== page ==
SPACs: Fizzling Activity, Ticking Clock

SPACs (Special Purpose Acquisition Companies) were one of the biggest buzzwords of 2021. These shell companies raise funds on the public market in order to acquire private companies, usually high-growth tech firms.

The bottom fell out in late 2021, and SPACS truly fizzled last year. There were a whopping 613 SPAC IPO’s in 2021, compared to just 86 in 2022.

More interesting than the number of SPACs created is how many will likely cease to exist in 2023. Most SPACs are given two years to find a target company for acquisition. If they don’t find one, the SPAC must liquidate and give shareholders their money back

There are currently hundreds of SPACs, representing billions of dollars, which will either liquidate or acquire in 2023.

Private Equity Preferred in 2022

While transactions fell across the board last year, private markets did better than public ones in 2022.

Private_Equity_Chart_NavySource: White&Case

2021 ended with sky-high valuations in public markets. The IPO market, particularly in tech, was manic in the valuations it produced. That lead to a tough comedown in 2022.

While IPO activity in the country fell by a whopping 93% and 84% in terms of total valuation and volume, respectively, private equity remained robust in the United States. Valuations and activity in the private markets fell as well, but as the chart shows, the drop wasn’t nearly as severe as the IPO market.

Deal value fell 33% to roughly $700 billion, while the number of deals fell by only 18% to about 3,300 US deals. The reason likely lies in the exclusivity of private transactions.

Private equity is a rather strange part of the American financial system. Opportunities in the space are limited to accredited investors, which usually means only wealthy individuals and institutions get to play ball. This naturally lowers total access to those investment opportunities, and makes private equity a little less sensitive to prevailing market sentiment, on both the upside and the downside.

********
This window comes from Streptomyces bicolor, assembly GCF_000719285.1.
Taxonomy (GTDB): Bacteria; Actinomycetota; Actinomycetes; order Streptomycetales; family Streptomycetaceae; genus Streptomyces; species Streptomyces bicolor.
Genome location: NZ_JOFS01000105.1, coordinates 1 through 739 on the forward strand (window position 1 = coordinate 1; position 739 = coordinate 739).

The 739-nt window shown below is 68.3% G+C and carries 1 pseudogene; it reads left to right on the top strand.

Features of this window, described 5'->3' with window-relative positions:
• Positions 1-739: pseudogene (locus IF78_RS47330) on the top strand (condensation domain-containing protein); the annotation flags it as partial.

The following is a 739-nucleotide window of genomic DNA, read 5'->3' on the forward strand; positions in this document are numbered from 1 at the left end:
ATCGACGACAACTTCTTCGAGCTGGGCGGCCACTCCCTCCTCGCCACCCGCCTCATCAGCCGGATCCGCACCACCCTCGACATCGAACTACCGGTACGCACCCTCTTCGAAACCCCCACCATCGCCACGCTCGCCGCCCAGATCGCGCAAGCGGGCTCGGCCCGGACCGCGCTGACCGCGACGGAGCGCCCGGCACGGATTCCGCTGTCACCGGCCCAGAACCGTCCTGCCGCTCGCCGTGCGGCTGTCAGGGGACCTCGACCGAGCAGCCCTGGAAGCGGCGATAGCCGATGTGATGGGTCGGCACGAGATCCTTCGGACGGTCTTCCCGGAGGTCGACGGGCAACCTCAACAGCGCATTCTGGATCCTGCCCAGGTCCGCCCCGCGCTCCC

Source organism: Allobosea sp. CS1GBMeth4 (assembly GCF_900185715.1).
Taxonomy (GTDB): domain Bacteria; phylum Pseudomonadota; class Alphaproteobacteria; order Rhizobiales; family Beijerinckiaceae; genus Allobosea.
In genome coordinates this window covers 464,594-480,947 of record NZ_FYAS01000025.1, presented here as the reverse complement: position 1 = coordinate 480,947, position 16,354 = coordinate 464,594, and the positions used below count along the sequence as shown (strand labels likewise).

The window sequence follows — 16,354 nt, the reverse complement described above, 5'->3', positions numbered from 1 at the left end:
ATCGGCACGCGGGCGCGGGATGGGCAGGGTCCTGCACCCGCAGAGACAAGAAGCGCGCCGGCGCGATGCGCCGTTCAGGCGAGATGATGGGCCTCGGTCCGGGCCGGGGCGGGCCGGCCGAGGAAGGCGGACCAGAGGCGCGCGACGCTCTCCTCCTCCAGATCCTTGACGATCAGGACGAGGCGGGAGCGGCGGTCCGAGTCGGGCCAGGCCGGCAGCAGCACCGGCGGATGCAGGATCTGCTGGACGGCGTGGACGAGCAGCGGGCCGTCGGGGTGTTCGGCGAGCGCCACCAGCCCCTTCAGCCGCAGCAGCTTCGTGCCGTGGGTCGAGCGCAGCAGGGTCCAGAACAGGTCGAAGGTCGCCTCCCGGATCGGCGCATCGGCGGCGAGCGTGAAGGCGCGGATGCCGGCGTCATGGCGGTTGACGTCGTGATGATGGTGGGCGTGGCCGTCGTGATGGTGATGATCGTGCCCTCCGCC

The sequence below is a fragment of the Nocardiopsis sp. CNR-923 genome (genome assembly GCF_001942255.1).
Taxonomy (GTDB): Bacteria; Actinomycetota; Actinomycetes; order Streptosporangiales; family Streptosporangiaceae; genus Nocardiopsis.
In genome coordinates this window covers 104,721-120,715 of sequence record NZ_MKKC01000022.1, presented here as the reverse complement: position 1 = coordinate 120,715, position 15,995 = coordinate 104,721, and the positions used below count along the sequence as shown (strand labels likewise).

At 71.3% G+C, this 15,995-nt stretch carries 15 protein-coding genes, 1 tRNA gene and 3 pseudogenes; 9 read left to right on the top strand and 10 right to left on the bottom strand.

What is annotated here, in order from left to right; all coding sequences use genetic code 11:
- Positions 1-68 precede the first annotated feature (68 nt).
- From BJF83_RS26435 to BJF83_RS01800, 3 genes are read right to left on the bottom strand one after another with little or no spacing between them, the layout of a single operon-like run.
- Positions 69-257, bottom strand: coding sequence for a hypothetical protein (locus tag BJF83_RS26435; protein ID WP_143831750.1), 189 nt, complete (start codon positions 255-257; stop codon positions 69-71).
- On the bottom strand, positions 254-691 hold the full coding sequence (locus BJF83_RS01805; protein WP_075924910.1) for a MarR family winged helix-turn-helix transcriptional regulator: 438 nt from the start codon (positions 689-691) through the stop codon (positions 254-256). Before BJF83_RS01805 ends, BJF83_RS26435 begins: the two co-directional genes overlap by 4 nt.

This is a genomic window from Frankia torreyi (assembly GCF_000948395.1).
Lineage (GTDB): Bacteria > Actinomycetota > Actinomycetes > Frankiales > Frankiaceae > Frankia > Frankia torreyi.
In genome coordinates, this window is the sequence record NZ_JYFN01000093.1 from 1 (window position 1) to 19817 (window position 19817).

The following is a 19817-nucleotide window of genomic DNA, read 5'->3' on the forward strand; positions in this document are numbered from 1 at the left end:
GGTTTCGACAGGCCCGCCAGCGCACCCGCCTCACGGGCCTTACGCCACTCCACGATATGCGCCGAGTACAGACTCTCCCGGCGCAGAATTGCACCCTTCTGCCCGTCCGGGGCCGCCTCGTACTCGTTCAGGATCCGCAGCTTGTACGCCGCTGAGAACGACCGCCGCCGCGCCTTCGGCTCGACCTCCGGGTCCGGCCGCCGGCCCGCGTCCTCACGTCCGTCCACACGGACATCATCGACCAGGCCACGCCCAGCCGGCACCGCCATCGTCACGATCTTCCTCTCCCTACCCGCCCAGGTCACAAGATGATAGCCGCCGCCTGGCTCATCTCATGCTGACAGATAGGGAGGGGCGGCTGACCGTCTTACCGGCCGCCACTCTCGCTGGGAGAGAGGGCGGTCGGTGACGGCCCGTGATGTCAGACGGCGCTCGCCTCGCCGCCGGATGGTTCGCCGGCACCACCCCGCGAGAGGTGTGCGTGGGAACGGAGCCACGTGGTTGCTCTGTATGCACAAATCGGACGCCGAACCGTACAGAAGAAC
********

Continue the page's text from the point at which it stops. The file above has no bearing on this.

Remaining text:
If rates stay high and public markets stay gloomy, companies will likely continue to look to private equity for fundraising and acquisitions.  

2023: What Comes Next?

Just as 2021 was a sugar rush of pent-up demand from 2020, along with plenty of government stimulus, 2022 was a hangover from that sugar rush. A possible outcome for 2023, and likely a goal for central banks around the world, is to find balance again.

Investors and companies will be carefully watching economic indicators, such as employment and inflation, for clues as to how right the time is to make big purchases or offerings.

If the world can balance inflation with growth, 2023 could mark a continued recovery from the pandemic. If it doesn’t, it could prove an excellent time to invest on both the private and public markets, as companies become bargains again. On the target’s side, private equity or an acquisition may prove a better play than the public market.